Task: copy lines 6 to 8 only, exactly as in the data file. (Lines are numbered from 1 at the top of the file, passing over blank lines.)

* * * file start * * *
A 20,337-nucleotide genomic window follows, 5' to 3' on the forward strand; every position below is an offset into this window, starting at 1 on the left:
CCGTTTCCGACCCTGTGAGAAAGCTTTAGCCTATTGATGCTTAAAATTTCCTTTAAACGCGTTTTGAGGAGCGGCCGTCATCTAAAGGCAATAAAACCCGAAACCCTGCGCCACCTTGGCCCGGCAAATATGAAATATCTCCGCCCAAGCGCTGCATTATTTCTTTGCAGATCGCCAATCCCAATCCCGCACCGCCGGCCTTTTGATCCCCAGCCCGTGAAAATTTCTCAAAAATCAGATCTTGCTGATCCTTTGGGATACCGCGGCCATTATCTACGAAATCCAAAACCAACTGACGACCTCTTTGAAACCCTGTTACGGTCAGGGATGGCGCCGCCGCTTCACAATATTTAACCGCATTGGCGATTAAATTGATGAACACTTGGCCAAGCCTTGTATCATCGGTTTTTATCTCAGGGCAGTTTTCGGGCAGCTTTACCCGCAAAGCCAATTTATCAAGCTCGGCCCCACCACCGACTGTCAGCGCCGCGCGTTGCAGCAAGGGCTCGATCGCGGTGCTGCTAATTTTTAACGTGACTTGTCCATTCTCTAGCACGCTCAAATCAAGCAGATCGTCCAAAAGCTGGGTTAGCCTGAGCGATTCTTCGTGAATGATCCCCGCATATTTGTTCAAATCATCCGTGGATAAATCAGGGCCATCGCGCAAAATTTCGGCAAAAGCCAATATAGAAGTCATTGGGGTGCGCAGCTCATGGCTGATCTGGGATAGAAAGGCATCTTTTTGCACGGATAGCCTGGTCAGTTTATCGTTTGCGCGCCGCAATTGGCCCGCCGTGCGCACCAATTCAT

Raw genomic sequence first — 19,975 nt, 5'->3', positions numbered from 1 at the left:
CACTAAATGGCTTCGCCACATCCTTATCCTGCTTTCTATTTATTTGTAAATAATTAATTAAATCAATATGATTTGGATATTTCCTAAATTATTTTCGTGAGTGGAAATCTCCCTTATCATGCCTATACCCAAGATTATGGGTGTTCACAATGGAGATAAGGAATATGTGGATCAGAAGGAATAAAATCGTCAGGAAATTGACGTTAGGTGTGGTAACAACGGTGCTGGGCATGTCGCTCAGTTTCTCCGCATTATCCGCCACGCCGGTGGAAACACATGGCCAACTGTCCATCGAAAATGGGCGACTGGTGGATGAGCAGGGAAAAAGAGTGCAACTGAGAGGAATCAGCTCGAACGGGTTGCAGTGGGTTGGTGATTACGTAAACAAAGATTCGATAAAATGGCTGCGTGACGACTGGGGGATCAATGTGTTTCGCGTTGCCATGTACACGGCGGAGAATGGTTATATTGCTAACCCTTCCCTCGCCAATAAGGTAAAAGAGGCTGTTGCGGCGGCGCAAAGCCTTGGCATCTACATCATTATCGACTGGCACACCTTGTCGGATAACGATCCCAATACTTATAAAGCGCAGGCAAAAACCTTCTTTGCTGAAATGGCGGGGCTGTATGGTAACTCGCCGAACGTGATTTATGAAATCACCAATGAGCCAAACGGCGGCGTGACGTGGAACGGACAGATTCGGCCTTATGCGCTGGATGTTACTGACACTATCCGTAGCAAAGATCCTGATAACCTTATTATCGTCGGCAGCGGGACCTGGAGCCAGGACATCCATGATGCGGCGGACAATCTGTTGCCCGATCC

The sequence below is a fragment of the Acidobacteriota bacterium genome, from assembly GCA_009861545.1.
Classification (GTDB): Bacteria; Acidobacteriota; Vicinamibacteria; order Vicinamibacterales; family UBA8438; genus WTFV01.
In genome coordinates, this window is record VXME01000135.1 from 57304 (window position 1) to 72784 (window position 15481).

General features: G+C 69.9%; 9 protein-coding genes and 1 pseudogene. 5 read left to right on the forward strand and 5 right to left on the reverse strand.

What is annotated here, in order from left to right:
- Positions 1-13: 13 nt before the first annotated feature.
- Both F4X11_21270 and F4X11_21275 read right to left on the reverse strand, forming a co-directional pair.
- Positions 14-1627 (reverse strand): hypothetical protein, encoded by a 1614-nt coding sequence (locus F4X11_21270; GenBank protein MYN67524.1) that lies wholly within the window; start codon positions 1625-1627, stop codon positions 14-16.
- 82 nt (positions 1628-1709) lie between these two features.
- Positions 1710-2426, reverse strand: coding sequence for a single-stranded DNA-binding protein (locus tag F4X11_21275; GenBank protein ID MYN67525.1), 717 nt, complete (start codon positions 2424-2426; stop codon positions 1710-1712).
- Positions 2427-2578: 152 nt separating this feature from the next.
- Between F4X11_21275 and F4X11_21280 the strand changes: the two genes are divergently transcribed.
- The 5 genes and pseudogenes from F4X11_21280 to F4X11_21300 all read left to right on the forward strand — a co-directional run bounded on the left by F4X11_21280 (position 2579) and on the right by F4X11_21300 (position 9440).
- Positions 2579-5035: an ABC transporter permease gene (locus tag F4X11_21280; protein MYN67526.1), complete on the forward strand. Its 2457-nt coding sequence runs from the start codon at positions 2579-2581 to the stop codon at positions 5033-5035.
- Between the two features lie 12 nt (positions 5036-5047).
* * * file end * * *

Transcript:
Classification (GTDB): Bacteria; Acidobacteriota; Vicinamibacteria; order Vicinamibacterales; family UBA8438; genus WTFV01.
In genome coordinates, this window is record VXME01000135.1 from 57304 (window position 1) to 72784 (window position 15481).

General features: G+C 69.9%; 9 protein-coding genes and 1 pseudogene. 5 read left to right on the forward strand and 5 right to left on the reverse strand.